As the U.S. transitions from fossil fuels, utilities must ramp up the amount of clean energy on the grid.

Wind, solar, and nuclear power do not emit carbon pollution. But the amount of energy produced by wind and solar fluctuates, and large nuclear reactors are expensive and time-consuming to build.

So researchers are working on small nuclear reactors that could be deployed faster and at a lower cost.  These systems are about a tenth to a third of the size of a traditional nuclear power plant.

Shannon Bragg-Sitton is with the Idaho National Laboratory. 

“These smaller systems allow for factory manufacturing, almost an assembly-line type of manufacturing of the subsystems and components that can in some cases even be assembled at that factory, put into standard shipping containers on a truck, rail line, or barge and shipped to the site for very rapid deployment in operation,” she says.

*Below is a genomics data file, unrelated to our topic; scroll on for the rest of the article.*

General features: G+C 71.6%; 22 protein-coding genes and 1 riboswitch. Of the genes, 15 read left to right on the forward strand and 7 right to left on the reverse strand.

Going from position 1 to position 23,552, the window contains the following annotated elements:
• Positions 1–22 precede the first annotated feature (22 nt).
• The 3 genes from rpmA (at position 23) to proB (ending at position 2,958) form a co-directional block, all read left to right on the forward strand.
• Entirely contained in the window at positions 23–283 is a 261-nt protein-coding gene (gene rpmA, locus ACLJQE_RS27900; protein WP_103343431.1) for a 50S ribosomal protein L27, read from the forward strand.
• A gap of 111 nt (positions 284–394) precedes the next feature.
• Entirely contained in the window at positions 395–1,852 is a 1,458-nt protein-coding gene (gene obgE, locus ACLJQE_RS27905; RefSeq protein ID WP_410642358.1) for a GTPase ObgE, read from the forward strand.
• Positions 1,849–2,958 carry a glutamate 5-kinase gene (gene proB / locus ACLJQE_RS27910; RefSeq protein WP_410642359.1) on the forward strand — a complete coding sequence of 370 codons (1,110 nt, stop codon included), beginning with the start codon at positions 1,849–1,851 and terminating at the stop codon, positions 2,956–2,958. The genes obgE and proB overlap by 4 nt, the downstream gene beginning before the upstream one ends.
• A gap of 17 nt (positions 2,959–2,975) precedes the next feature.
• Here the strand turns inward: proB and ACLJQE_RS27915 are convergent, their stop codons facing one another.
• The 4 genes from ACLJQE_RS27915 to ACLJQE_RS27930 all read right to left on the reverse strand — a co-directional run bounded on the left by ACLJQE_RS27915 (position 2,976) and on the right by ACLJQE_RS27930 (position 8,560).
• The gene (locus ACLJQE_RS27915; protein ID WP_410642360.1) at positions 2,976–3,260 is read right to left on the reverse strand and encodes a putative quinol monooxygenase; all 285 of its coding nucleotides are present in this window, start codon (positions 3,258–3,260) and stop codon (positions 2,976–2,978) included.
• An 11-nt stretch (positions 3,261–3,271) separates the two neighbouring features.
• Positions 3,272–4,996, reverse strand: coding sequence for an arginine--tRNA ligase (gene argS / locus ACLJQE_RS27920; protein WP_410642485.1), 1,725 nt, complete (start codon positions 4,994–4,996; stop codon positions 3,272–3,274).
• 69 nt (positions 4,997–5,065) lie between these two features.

Critics question the safety, but Bragg-Sitton says existing facilities have been upgraded with more advanced controls and fuels. And the technology continues to improve. 

So she sees small-scale nuclear as one way to add more clean energy to the grid by the end of the decade.

Reporting credit: ChavoBart Digital Media